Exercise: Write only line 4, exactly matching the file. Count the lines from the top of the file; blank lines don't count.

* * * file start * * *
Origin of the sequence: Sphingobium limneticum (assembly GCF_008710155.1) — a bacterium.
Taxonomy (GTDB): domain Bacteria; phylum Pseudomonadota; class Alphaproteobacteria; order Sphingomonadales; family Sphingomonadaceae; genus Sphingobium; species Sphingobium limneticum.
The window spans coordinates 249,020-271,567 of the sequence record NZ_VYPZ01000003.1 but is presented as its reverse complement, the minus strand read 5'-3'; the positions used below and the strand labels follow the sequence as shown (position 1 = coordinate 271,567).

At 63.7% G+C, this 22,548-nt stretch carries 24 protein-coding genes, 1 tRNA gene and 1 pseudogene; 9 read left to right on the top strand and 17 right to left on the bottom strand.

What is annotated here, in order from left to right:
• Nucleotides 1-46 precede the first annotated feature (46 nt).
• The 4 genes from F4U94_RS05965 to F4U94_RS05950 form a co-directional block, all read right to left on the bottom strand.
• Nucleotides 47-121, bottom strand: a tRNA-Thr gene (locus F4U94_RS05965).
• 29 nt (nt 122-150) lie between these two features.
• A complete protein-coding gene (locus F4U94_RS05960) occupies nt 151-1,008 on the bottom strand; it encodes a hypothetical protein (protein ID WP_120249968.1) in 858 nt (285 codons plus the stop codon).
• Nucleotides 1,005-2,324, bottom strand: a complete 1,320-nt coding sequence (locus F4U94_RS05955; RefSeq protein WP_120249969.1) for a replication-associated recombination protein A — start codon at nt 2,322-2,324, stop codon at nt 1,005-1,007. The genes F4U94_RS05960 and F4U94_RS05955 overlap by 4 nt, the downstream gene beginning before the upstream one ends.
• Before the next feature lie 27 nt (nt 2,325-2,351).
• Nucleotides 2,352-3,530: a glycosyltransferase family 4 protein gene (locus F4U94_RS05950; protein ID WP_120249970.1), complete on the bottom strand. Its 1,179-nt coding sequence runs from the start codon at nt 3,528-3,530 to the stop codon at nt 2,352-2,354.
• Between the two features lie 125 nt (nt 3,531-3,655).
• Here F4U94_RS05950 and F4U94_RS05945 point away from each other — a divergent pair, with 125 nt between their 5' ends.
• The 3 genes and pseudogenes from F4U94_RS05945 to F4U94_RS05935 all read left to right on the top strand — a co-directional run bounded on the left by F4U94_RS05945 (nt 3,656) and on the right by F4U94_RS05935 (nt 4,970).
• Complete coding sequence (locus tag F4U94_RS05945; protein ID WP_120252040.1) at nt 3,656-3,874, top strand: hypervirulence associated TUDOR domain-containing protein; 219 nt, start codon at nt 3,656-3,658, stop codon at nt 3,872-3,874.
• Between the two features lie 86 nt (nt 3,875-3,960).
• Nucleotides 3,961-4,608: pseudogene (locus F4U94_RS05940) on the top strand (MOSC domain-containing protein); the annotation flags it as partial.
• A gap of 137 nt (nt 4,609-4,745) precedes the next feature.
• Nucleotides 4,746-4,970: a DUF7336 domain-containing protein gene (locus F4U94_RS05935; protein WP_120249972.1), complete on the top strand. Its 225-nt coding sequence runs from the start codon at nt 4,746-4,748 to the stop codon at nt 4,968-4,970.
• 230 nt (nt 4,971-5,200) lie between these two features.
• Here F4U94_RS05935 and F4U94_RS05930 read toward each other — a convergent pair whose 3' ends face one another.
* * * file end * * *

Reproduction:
At 63.7% G+C, this 22,548-nt stretch carries 24 protein-coding genes, 1 tRNA gene and 1 pseudogene; 9 read left to right on the top strand and 17 right to left on the bottom strand.